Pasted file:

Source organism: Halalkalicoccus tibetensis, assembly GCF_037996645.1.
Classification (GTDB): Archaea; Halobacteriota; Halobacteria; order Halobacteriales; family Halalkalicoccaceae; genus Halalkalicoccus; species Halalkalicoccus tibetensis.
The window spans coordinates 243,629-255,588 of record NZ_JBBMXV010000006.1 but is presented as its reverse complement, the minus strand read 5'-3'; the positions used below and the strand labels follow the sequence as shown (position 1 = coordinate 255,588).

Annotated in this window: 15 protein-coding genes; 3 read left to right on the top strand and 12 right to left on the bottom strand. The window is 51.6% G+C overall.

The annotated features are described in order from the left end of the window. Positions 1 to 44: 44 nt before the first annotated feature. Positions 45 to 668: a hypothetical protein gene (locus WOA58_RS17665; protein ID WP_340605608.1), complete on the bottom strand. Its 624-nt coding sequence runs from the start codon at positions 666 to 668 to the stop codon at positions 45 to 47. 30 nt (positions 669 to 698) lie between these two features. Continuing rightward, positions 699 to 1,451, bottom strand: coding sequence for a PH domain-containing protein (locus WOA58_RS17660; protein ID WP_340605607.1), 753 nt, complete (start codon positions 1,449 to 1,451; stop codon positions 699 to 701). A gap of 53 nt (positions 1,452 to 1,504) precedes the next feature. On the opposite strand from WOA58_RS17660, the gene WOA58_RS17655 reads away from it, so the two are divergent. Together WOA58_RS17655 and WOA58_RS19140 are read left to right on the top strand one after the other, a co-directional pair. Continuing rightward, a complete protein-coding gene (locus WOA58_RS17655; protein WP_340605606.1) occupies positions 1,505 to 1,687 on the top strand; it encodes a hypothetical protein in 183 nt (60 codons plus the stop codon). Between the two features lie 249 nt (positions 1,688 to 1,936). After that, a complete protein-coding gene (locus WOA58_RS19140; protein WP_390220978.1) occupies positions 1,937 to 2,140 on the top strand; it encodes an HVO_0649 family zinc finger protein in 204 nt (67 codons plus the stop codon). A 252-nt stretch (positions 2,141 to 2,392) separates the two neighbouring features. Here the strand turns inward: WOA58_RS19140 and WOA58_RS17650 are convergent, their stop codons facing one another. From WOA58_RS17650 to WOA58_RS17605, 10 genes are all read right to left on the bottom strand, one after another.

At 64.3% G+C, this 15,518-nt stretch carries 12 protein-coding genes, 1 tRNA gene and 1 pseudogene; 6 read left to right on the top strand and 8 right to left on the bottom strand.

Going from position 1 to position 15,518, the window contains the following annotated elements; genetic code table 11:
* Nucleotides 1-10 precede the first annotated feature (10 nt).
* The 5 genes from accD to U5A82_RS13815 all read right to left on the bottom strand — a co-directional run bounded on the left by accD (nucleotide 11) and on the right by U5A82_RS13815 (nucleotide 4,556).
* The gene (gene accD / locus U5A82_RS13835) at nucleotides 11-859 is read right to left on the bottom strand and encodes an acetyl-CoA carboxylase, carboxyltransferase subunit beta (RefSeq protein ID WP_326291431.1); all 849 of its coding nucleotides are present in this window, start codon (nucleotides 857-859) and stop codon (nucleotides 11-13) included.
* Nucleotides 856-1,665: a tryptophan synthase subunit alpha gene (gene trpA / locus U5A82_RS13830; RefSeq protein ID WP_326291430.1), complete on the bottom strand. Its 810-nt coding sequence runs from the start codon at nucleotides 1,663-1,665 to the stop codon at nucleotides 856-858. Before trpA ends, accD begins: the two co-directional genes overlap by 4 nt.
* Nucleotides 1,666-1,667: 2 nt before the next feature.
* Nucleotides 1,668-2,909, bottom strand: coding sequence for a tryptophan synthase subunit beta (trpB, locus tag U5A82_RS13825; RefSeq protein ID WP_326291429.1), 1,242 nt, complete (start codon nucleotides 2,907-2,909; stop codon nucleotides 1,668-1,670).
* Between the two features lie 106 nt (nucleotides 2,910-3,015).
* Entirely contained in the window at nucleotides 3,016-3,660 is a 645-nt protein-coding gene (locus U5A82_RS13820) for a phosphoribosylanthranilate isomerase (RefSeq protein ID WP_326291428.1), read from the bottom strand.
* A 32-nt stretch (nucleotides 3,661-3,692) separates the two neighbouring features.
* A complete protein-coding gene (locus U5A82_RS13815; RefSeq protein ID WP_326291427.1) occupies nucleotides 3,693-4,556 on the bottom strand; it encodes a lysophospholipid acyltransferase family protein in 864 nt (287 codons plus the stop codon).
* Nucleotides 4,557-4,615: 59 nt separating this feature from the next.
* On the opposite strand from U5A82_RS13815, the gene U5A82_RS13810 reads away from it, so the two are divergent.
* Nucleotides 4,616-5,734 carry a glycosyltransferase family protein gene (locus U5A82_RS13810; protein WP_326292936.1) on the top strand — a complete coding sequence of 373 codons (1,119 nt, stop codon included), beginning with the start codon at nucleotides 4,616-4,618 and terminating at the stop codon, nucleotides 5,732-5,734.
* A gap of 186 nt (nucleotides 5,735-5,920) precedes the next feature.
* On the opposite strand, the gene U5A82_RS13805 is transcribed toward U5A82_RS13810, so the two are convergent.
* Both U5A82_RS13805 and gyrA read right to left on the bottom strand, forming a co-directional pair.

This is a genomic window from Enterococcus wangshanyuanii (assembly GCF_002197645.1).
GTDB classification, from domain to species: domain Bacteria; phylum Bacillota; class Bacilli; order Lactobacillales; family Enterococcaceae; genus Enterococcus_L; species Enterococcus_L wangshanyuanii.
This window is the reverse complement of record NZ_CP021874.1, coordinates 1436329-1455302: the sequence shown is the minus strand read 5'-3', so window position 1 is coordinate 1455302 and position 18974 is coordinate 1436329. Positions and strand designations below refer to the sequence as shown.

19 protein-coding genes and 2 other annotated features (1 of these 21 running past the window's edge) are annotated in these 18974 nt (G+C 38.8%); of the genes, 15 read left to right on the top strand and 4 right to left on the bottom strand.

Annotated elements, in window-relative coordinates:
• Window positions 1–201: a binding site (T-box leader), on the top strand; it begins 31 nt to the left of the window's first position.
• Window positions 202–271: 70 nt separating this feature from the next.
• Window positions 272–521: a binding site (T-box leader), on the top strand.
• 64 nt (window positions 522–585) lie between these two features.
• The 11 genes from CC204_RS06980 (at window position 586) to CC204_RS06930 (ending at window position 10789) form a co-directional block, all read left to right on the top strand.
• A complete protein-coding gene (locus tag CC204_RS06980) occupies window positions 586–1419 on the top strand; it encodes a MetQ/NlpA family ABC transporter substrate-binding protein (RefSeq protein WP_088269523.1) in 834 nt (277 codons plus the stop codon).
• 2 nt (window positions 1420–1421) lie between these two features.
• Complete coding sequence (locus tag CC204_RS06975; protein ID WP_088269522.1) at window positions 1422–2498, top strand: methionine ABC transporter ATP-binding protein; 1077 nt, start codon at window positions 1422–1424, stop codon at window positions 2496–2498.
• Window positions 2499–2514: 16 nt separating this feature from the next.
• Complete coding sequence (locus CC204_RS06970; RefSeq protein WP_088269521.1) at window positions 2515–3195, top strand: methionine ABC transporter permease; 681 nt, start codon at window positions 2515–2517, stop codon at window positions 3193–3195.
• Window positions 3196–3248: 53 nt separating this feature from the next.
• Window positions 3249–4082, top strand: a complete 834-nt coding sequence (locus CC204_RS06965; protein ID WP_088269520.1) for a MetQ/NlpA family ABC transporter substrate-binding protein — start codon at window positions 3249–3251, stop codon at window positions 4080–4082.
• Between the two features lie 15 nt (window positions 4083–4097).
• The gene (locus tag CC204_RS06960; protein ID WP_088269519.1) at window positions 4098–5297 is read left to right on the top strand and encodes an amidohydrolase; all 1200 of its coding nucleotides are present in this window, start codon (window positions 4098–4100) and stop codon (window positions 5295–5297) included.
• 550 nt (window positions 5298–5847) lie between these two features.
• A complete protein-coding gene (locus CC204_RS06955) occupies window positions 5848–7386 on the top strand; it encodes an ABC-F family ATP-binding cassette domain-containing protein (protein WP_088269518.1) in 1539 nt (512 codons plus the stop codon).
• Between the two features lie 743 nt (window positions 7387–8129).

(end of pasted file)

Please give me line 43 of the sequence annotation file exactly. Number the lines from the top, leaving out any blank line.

• 550 nt (window positions 5298–5847) lie between these two features.